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Ashok K. Banker's adaptation of the 3,000 year old epic of the Indian sub continent Ramayana could appear to be too exotic and unapproachable for a Western reader who knows little or nothing about that history or culture. But the author has ensured that no ones enjoyment be diminished by their background

Ashok Banker’s Ramayana: Books 1-3

I can’t think of a greater delight than discovering an author whose work I’ve never read before. In the last few months I’ve been fortunate to discover four such wonders. Even better, as far as I was concerned, was that each of them have published either a continuing series of books or a completed series, so there is no end of fodder for my considerable appetite. I have something to do while waiting for the next installment of Harry Potter!

I don’t have any specific process for picking out new books; I usually wander through the aisles of a book store or library, and if a cover catches my eye, or I spot a title that sounds good to my ear, I’ll take the book off the shelf to give it the once-over. Most books have some sort of plot summary, either on the back cover or the fly leaf, and that will be the first thing I check. As these are invariably written by the author’s publisher, they aren’t much use as assessment of the book’s quality, but they usually give enough detail to offer clues as to whether the book merits attention.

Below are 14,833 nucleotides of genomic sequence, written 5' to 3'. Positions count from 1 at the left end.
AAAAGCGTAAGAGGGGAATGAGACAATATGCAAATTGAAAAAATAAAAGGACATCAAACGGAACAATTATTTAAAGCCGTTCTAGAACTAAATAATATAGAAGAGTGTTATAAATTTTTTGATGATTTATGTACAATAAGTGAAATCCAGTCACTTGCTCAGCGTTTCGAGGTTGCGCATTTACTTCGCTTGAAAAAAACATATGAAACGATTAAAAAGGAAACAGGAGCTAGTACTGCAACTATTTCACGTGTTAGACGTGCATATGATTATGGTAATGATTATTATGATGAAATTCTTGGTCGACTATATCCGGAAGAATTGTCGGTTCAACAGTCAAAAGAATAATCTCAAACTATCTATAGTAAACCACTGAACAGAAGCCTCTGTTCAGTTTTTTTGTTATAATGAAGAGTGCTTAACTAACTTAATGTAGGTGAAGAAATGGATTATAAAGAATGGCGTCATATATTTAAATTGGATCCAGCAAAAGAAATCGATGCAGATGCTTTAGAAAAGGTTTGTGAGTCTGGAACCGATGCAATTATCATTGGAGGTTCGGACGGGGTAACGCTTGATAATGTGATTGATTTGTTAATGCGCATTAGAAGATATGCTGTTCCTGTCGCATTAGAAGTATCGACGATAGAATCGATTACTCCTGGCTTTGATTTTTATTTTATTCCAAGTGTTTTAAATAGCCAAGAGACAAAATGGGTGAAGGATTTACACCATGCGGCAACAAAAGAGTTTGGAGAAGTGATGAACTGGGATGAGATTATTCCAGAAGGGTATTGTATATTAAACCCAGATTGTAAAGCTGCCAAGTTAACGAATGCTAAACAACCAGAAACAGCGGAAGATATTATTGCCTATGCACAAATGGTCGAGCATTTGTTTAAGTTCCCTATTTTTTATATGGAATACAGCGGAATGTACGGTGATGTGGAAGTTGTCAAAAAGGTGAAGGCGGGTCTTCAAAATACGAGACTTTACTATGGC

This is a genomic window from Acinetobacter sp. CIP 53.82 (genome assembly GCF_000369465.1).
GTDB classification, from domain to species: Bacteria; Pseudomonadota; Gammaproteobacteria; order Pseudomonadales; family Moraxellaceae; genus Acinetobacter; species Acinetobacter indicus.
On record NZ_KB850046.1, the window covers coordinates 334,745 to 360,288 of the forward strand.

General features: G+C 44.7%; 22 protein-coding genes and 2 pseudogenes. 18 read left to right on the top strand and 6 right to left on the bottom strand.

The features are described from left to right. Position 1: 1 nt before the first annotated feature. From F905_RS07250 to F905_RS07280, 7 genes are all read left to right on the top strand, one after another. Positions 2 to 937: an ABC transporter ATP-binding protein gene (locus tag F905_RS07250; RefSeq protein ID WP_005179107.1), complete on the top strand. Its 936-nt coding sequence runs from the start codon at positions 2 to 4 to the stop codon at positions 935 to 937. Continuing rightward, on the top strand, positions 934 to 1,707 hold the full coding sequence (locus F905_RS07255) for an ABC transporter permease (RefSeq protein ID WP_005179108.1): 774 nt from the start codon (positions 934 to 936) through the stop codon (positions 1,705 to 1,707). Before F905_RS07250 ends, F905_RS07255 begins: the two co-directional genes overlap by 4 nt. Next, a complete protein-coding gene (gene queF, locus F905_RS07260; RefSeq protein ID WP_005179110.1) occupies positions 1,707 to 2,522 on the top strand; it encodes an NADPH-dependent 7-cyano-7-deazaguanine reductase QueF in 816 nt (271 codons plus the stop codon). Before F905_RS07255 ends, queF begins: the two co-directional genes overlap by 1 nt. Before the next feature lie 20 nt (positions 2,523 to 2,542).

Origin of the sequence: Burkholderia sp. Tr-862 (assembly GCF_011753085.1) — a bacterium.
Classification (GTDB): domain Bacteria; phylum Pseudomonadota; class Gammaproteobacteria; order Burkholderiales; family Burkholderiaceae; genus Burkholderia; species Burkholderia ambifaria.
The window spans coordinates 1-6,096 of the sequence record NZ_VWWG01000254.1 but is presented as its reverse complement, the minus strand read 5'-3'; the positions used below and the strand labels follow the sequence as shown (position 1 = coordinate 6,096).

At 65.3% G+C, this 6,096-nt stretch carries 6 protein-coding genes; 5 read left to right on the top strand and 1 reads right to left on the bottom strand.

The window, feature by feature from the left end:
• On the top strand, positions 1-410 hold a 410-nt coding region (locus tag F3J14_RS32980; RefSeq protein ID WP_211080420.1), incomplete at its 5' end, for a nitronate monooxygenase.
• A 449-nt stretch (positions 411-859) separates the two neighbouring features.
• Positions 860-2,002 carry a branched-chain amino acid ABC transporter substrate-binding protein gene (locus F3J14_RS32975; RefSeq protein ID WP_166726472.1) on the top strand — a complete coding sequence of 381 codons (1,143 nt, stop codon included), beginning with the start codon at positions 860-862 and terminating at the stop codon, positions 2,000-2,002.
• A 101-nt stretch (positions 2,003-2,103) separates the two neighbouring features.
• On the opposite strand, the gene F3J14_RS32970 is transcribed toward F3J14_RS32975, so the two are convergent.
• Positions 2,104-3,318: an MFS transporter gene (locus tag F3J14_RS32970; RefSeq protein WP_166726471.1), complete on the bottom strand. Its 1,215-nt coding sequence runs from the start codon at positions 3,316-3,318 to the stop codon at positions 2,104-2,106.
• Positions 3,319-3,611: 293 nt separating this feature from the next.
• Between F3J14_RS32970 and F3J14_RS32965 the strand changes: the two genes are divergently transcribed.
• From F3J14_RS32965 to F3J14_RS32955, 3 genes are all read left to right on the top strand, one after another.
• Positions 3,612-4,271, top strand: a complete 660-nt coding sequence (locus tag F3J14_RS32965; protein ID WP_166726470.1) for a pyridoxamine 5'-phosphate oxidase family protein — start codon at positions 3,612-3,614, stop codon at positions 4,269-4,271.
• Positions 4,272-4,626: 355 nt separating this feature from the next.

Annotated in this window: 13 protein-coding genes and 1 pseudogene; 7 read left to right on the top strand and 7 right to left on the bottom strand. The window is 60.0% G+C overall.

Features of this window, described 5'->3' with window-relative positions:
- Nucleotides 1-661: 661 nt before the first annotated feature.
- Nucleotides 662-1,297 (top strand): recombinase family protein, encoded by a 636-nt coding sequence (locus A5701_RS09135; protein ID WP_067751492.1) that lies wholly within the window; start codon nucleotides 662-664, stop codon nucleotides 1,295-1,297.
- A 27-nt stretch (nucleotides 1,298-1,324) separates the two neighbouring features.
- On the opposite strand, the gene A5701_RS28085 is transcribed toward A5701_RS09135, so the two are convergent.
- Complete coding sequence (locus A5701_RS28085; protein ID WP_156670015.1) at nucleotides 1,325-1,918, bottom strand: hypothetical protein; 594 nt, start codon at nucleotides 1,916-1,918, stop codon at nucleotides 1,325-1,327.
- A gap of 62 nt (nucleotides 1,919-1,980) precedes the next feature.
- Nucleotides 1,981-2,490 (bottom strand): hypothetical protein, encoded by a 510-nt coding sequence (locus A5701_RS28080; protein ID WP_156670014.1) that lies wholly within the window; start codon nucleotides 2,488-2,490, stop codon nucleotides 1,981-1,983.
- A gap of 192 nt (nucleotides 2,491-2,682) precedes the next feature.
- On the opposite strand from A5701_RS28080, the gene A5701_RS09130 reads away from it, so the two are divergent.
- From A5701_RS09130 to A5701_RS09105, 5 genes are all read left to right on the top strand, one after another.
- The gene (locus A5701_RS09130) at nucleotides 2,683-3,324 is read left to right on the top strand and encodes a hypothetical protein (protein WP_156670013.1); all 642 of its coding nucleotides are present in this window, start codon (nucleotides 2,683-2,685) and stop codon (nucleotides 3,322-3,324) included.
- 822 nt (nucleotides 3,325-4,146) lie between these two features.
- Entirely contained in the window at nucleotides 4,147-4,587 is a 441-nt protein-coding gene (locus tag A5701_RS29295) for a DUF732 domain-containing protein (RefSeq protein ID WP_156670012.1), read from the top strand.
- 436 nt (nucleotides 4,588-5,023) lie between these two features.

Primarily when it comes to fiction I seem to be drawn to the world of what’s known as speculative, or fantasy, and even then my interests narrow the field further. The standard sword-and-sorcery tale holds little or no interest, nor the typical space adventure. What draws me to this genre is that, of all fiction, it most resembles story-telling, and so the nature of the story is of utmost importance. Ones that extrapolate from the various traditions of original peoples are a major attraction, or conversely, invented a world with its own past and peoples.